Handmade with Love: the Lumi Tunic
“Meghan, I don’t know how to tell you this, but I lost my hat.”
My friend’s face was full of apprehension as he awaited my angry response, but to his surprise I started laughing. I asked him where he lost it, and he responded, “Yosemite.”
Can you think of a more beautiful place to lose a handknit? I can’t.
It was an accident, and an easily forgivable one. He clearly loved his hat and respected the time, skill, and care that went into its making, and those are the qualities that make someone “knitworthy”—so I made him another one. Honestly, he could lose this one as well, and I’d still make him another, as long as he loses it in another national park.
To Knit, or Not to Knit?
Here’s the thing about making handknits: if they go to the right person, anything that might happen to them is fair game as long as they are loved. Which is why I was a bit hesitant to make my sister another sweater. She’s quite persnickety about her clothes and always has been. Over the years I’ve made her a couple of sweaters, but they never quite hit the mark.
I love her dearly and still want to make for her, so I switched to accessory knits. These are always well received and worn. I wasn’t even mad when she lost a colorwork mitten in the Minneapolis snow; I knew she loved them enough to wear them every day.
I was ready to offer another F.O. to her, in honor of her late January birthday; her thirtieth. While we were home for the winter holidays she happened to pick up knit.wear Fall/Winter 2017 from my mother’s magazine pile. Her fingers stopped on the Lumi Tunic by Sarah Solomon.
“This one,” she said, and held up the magazine for me to examine.
“This one, what?” I said.
“I want this one for my birthday.” It was the first time she’d asked for a sweater in years, and it was her 30th birthday after all. On the spot, I experienced a change of heart on the garment-making front for my sister.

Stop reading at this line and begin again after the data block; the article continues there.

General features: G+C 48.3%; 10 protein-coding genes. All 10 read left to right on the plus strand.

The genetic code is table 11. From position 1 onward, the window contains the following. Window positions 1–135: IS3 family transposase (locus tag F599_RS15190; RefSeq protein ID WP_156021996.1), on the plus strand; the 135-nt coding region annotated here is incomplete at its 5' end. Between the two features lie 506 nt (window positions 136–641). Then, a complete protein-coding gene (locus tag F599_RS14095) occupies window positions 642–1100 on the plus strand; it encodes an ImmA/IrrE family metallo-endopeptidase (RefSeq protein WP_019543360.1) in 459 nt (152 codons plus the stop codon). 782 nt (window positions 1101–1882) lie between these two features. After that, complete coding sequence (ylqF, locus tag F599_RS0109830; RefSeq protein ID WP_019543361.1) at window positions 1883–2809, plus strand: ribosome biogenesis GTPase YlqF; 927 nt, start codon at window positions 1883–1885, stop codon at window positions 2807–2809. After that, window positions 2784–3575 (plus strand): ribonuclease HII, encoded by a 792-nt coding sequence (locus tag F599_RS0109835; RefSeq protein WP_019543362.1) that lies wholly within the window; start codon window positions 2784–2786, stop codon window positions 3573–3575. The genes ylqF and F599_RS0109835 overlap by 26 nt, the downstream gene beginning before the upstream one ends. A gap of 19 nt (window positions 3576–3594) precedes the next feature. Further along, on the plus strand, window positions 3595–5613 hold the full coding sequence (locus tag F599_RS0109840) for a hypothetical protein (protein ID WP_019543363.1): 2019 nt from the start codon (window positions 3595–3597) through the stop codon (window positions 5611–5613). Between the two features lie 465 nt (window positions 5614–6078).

“Black,” she said.
And I moaned, “My eyes! Really? Any other color?”
“Do you want me to wear it?”
The next day, I went over to my hometown LYS and picked up several skeins of Stone Hedge Fiber Mill Shepherd’s Wool Worsted in black. By New Year’s Eve I had a black swatch, and by New Year’s Day the tubular cast-on for the back was complete and I was working my way through the bottom ribbing. While I was on my flight back to Colorado I nearly finished the back, and considering this was a tunic (in black), I was rather shocked. The textured diamond stitch pattern was so intuitive and easy it didn’t matter that I could barely see the fabric in the dim airplane lighting.
In the following few weeks the front worked up almost as quickly, despite the fact that I couldn’t just knit all the time—I had to go into the office and do my real job. But I re-watched The West Wing and got complacent with easy dinners so I could work on her sweater. It wasn’t a chore. I loved working every stitch, I loved the soft merino, I even loved the eye-exhausting black color, because I love her.
Just after her birthday, I completed the tubular cast-off on the cowl neck and filled up my kitchen sink with wool wash. The Lumi Tunic took a good soak, and then I did my least favorite thing when finishing a knit: I measured and pinned out the tunic on my guest room floor.
When I packed up the sweater, sealed the box closed, and wrote out a label destined for Brooklyn, NY, I felt sure it was going to the right person.
A few days later, my phone lit up with a sweater selfie from my sister. She had just opened the box and pulled on her new tunic.
“I’M OBSESSED! I’M NEVER TAKING IT OFF!”
“Good! Have someone at work take a picture of you and send it to me, please!”
This conversation translates to “I love you so much!” and “I love you, too!” in sister speak.
The next day it snowed in New York, and my sister got to test out her new Lumi Tunic on a picturesque cobblestone street in the shadow of the Brooklyn Bridge.
I think she likes it. I think she loves it. A handknit sweater, made with love, and loved.
Everything else is fair game.
Find the Lumi Tunic and More in knit.wear Fall/Winter 2017